Clinical Oncology

[Management of febrile neutropenia in the oncological practice]

SINKÓ János

FEBRUARY 20, 2014

Clinical Oncology - 2014;1(01)

[Febrile neutropenia is one of the most feared complications of anti-tumor therapy. It can either herald potentially fatal infection or contribute to suboptimal dose-intensity of cancer treatment. Optimal management of affected patients is based upon a multi-disciplinary approach dependent on several factors. Knowledge on institutional epidemiology and predefi ned management strategies improve quality and outcome of anti-infective therapy. In an era of more and more resistant pathogens and erosion of the antimicrobial armamentarium clinicians taking care of cancer patients carry increased responsibility in their professional activity. Here questions of practical importance related to prevention and therapy of neutropenic infections are outlined.]

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Clinical Oncology

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[The restructuration of Hungarian oncological attendance and medicinal fi nancing resulted in the more intensive participation of clinical oncologists in the therapy of patients with ovarian cancer. The aim of the authors was not to defi ne the taxative therapeutic recommendations, but to give an overview on the development of the therapy and to introduce the deliberation aspects and therapeutic alternatives. While the primary and secondary prevention have developed in case of cervical cancer - with the possibility of eradication - the improvement of surgical techniques and clinical oncological treatments may result in the decrease of mortality in ovarian cancer. It is important to emphasis that only the appropriately aligned application of the two therapeutic modalities can lead to the desired outcome. It has become clear by the end of the ‘90s, that paclitaxel-carboplatin combination is the standard chemotherapy against ovarian cancer. Alternative cytostatic treatments like intraperitoneal treatment and triplets were not breakthroughs. The dose intensive treatment increased the survival rates besides good tolerability, however the results require further confi rmation. Neoadjuvant therapy should be considered in case of patients with advanced and metastatic disease in selected cases. Recently, therapeutic use of angiogenesis inhibition comes with signifi cant improvement. Bevacizumab is the fi rst of targeted therapies, and studies on the effectiveness of similar compounds are under way.]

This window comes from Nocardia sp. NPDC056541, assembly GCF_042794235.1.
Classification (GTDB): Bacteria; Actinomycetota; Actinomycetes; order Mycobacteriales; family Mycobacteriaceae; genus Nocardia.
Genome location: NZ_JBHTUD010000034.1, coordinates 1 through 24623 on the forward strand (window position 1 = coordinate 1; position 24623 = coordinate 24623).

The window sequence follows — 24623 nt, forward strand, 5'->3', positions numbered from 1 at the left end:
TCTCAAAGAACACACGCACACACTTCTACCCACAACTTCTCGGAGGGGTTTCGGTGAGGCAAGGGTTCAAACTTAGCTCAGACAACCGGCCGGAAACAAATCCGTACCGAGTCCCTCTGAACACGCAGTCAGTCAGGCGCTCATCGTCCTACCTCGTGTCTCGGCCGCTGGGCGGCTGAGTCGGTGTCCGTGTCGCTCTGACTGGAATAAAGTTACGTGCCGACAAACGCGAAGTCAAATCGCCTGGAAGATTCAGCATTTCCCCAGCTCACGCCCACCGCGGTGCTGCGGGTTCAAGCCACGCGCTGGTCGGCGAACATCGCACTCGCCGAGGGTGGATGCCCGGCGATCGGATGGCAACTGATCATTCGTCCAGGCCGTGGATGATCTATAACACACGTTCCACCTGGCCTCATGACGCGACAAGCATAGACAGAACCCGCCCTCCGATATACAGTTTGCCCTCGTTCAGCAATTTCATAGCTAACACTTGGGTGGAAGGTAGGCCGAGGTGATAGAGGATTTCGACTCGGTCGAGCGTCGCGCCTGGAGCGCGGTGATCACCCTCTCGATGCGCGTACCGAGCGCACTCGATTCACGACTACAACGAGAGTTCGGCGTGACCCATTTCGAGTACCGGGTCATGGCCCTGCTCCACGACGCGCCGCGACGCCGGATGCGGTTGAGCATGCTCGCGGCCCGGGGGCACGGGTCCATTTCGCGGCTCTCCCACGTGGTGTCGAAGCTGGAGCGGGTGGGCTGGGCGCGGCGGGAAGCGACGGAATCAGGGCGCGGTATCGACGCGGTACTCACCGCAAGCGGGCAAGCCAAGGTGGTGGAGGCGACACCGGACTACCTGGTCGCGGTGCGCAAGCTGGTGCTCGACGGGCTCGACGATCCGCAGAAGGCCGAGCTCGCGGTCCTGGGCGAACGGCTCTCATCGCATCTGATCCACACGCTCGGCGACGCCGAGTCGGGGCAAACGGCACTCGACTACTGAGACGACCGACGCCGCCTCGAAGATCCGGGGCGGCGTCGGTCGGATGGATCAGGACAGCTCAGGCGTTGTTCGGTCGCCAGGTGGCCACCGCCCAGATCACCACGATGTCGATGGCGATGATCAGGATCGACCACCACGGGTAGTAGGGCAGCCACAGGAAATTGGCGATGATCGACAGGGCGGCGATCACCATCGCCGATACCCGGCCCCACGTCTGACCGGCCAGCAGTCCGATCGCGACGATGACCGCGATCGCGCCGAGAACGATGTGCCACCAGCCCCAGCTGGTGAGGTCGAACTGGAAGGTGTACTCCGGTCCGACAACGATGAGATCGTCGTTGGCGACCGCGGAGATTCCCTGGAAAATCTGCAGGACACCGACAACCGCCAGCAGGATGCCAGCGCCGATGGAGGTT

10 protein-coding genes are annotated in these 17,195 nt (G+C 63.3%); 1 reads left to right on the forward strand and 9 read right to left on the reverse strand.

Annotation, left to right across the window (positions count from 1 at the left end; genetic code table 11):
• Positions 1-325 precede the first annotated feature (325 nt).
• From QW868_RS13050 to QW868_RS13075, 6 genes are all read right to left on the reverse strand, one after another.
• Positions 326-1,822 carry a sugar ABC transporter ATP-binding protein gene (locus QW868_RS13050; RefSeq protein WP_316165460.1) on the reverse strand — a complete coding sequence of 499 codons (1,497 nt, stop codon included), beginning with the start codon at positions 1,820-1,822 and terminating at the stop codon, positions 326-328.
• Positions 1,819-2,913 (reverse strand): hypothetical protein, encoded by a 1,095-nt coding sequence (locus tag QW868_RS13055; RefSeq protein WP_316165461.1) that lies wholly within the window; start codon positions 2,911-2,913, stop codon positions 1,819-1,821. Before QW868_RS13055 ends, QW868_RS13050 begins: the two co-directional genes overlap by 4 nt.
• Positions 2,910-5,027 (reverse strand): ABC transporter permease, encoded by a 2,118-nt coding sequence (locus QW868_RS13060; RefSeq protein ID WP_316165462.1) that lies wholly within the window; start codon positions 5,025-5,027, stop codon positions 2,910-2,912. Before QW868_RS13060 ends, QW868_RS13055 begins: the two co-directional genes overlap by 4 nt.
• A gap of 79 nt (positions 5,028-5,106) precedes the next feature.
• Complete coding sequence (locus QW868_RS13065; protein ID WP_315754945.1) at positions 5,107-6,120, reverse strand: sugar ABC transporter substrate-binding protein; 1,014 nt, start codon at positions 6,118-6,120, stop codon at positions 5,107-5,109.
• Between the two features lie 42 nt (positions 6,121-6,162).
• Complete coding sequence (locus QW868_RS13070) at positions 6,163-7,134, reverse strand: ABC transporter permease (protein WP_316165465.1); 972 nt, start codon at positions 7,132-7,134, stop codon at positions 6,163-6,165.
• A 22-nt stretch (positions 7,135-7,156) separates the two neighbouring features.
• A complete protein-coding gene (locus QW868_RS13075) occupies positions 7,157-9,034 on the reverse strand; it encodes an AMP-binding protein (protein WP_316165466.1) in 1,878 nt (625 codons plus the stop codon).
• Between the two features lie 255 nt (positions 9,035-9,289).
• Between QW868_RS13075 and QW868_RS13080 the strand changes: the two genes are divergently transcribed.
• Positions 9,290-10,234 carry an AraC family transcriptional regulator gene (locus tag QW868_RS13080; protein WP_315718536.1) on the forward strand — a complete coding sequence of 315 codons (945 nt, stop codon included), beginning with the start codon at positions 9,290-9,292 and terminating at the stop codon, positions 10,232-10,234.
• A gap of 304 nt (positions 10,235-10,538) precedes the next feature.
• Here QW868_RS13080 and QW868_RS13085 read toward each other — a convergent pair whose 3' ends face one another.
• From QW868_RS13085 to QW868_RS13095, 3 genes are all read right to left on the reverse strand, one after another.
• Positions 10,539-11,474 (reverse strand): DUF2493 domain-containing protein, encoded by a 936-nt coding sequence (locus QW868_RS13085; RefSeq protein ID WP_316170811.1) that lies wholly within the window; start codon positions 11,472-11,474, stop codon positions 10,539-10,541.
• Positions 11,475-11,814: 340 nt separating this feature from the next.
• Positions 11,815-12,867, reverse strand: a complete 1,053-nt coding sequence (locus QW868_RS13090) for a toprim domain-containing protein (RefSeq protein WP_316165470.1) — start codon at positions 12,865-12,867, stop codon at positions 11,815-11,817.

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[Pancreatic cancer (PC) is a major health problem with a poor prognosis. The number of patients with PC is increasing globally. There are no screening tests for early detection of PC, but even when diagnosed early, surgery is possible in only a minority of cases. Managing PC remains a big challenge. For selected patients with borderline or unresectable disease, neoadjuvant therapy offers the potential for tumor downstaging. In patients with resectable disease, adjuvant chemotherapy improves the fi ve year survival rate, whereas the use of adjuvant radiochemotherapy is still controversial. In metastatic cancer, monotherapy with gemcitabine remained the main therapeutic option during more than 10 years. Many different combinations with other drugs and new targeted therapies have been tested with gemcitabine. Only a combination of erlotinib and gemcitabine has shown a modest survival benefi t until now. Many gene alterations that directly contribute to pancreas tumorigenesis have been identifi ed or are under active investigation. Recently, the FOLFIRINOX regimen has been reported to be more active than gemcitabine in selected metastatic patients. Quality of life is an extremly important factor, when treating a patient with PC. CA 19-9 serum level can provide important information with regards to prognosis, overall survival, and response to chemotherapy as well as predict post-operative recurrence. There is a strong need for other predictive biomarkers to select patients, who might benefi t from available and new therapeutic options.]

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